On my adventures, I found that my decision to study Chinese as a minor was one of the best decisions I could have made, due to how much it improved my experience on this trip. I think one of my biggest takeaways from my trip can be summed up by a quote from Nelson Mandela, which is “If you talk to a man in a language he understands, that goes to his head. If you talk to him in his language, that goes to his heart.

I often wondered why I chose to study Chinese, or a language in general. Through this trip, I had finally realized my reason for doing so.

Upon surprising people in Chengdu with my Chinese, their faces instantly lit up with great, dazzling smiles. This was a reaction worth more than gold in my eyes. I also learned much of how a language can help you better understand the culture of a country. For example, one of my experiences wandering through a night market in the Wenjiang District of Chengdu. Upon ordering some tasty snack from a vendor in Chinese, my eyes locked with a family who stared at me in wonder. I greeted them in Chinese, and we promptly began chatting. After chatting for about two or three minutes, the man told the vendor he would cover the cost of my snack. Shocked, I stood there silently, utterly dumbfounded by the kindness and generosity of this man I had just met. After many a “thank you” in Chinese. We parted ways. No sooner than thirty minutes later, I came along a small shop on a side street of the district. Sure enough, there was the family, relaxing and eating, enjoying their time together. They invited me inside and we shared a multitude of homemade Chinese dishes, which were delicious. After many, many hours of chatting in Chinese, we came to realize our lives were quite similar, despite our upbringings on opposite sides of the globe. My view of our world, in that moment, shifted completely.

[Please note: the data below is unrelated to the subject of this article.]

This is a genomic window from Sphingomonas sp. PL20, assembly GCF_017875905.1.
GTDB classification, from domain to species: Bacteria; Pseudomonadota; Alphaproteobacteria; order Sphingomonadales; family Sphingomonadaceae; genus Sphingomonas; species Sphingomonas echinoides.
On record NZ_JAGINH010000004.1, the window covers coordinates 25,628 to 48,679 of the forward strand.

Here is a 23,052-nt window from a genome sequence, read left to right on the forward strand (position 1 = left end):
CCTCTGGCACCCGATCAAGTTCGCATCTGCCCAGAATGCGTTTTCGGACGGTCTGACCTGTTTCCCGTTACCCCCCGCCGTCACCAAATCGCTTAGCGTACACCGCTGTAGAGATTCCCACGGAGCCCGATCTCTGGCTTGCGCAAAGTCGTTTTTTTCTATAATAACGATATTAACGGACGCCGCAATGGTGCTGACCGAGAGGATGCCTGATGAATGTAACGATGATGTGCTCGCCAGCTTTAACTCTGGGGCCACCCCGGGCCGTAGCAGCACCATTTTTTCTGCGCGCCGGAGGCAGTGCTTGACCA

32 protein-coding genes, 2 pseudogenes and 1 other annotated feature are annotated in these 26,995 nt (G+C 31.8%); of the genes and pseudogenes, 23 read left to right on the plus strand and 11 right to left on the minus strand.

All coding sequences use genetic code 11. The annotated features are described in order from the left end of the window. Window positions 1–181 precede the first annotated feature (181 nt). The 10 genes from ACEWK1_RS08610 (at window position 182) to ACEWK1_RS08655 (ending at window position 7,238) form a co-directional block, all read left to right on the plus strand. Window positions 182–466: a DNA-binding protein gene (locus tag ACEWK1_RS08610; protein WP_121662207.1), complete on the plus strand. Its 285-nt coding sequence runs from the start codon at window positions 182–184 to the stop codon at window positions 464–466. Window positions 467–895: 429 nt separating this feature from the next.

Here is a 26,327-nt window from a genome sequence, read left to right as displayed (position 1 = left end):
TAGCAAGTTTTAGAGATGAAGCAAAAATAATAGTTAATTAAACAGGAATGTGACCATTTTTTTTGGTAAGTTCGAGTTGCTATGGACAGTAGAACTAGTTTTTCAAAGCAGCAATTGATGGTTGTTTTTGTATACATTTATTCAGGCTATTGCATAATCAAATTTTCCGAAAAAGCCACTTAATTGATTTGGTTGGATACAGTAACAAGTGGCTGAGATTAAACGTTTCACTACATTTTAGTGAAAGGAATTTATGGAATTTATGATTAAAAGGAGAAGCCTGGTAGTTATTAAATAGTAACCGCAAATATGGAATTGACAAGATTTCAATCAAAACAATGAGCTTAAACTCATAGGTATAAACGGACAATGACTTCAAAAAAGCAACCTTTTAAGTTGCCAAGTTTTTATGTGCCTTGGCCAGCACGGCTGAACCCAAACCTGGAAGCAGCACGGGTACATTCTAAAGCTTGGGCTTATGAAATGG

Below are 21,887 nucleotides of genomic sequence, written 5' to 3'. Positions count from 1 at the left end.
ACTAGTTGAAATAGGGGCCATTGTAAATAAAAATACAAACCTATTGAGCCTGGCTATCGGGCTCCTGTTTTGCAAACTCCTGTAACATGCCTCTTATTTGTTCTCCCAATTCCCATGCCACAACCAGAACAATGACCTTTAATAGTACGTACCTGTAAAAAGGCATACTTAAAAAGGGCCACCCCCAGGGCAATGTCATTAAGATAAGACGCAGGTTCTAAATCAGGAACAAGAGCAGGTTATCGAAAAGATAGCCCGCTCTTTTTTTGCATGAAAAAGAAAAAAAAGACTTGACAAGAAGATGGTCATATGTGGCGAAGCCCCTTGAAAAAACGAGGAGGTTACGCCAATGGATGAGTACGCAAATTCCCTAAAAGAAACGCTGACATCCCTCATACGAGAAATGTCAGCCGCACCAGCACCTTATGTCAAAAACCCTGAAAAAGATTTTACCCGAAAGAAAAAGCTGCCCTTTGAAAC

I consider the memories I made in Chengdu to be some of the most influential and important moments in my life. Through these moments, I realized how similar we all are as humans, despite geographical boundaries, language, or culture. Though my story tells just a small part of my travels in China, my trip to Chengdand my study of Chinese language quite literally changed my viewpoint of the world for the better. And for that, I am incredibly thankful to have had the opportunity to embark on this journeyI am also thankful for The Confucius Institute at the University at Albany and to Southwest University of Finance and Economics for covering much of the cost of this trip. I will carry the experiences I had in Chengdu with me for the rest of my life. 

Ryan Hale
Confucius Institute at the University of Albany

Ryan Hale is a rising Senior at the University at Albany, where he studies Finance and Business Analytics. On the University at Albany campus, Ryan is heavily involved in assisting with events held by the UAlbany Confucius Institute. In addition to this, Ryan enjoys attending various Business and Finance seminars hosted by the School of Business at the University at Albany. 

Ryan has a few hobbies he is very passionate about, one of which is language learning. In addition to Chinese, Ryan also speaks French, as well as basic Korean and Hindi. A few other hobbies include playing the pianoinvesting in the stock market, and building computers.  

Ryan greatly enjoys exploring the world and meeting new people. In the past two years alone, Ryan has traveled to both Chengdu and Shanghai in China, as well as Seoul in South Korea. Ryan has been studying Chinese for two years and hopes to utilize his Chinese in conjunction with Finance for work in the future.